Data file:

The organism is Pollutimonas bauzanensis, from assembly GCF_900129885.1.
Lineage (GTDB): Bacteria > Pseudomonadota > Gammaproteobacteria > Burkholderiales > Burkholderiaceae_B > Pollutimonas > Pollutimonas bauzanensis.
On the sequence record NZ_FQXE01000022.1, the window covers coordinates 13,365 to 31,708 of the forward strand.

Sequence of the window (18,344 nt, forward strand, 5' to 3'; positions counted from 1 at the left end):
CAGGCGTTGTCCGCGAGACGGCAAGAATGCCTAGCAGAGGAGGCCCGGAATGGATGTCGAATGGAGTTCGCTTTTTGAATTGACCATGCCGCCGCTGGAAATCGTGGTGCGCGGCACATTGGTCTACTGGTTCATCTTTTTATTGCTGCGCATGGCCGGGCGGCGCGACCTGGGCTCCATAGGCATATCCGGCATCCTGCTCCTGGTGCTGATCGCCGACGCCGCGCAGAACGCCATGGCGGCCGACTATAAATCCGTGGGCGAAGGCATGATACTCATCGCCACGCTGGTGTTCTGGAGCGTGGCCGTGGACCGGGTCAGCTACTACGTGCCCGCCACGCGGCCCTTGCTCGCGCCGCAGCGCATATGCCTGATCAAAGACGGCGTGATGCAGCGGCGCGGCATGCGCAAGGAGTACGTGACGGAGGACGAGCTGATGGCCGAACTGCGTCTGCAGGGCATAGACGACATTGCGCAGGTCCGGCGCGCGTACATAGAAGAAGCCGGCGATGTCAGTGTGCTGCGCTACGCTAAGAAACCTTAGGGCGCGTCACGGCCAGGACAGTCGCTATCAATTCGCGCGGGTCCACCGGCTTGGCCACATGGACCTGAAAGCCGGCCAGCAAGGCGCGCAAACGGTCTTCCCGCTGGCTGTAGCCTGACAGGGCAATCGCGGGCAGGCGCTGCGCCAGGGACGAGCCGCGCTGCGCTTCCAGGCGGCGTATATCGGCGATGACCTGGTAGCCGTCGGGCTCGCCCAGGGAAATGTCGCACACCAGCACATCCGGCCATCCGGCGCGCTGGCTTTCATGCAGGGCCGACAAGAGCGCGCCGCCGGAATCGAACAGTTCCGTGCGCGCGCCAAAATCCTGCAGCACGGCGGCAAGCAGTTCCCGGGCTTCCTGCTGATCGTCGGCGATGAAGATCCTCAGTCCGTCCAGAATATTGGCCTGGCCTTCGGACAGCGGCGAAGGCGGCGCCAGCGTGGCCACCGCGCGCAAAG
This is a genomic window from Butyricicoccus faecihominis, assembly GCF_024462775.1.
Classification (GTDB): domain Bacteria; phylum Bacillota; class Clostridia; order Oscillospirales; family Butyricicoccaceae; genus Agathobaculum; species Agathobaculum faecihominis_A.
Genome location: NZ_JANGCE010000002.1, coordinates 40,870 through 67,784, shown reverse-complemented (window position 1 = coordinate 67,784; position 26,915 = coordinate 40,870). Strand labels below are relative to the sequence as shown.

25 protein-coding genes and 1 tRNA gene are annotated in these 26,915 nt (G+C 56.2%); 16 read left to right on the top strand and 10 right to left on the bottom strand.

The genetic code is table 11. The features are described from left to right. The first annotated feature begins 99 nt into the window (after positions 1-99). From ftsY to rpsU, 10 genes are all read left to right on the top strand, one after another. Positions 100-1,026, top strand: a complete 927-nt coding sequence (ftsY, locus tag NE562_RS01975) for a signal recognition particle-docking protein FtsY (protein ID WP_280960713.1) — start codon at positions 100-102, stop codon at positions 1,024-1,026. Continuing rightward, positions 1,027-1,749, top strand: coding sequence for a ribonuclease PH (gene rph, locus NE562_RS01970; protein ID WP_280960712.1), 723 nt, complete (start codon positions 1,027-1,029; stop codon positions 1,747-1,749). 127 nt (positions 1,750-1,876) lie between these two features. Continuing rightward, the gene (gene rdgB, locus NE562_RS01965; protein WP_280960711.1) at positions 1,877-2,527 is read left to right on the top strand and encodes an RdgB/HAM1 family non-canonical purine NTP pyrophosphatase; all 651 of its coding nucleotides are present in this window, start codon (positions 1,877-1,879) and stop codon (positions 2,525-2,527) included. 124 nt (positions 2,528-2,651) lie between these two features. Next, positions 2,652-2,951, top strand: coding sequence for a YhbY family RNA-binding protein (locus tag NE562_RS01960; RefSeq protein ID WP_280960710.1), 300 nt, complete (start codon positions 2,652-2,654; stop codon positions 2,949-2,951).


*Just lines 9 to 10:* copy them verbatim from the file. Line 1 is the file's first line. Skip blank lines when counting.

25 protein-coding genes and 1 tRNA gene are annotated in these 26,915 nt (G+C 56.2%); 16 read left to right on the top strand and 10 right to left on the bottom strand.

The genetic code is table 11. The features are described from left to right. The first annotated feature begins 99 nt into the window (after positions 1-99). From ftsY to rpsU, 10 genes are all read left to right on the top strand, one after another. Positions 100-1,026, top strand: a complete 927-nt coding sequence (ftsY, locus tag NE562_RS01975) for a signal recognition particle-docking protein FtsY (protein ID WP_280960713.1) — start codon at positions 100-102, stop codon at positions 1,024-1,026. Continuing rightward, positions 1,027-1,749, top strand: coding sequence for a ribonuclease PH (gene rph, locus NE562_RS01970; protein ID WP_280960712.1), 723 nt, complete (start codon positions 1,027-1,029; stop codon positions 1,747-1,749). 127 nt (positions 1,750-1,876) lie between these two features. Continuing rightward, the gene (gene rdgB, locus NE562_RS01965; protein WP_280960711.1) at positions 1,877-2,527 is read left to right on the top strand and encodes an RdgB/HAM1 family non-canonical purine NTP pyrophosphatase; all 651 of its coding nucleotides are present in this window, start codon (positions 1,877-1,879) and stop codon (positions 2,525-2,527) included. 124 nt (positions 2,528-2,651) lie between these two features. Next, positions 2,652-2,951, top strand: coding sequence for a YhbY family RNA-binding protein (locus tag NE562_RS01960; RefSeq protein ID WP_280960710.1), 300 nt, complete (start codon positions 2,652-2,654; stop codon positions 2,949-2,951).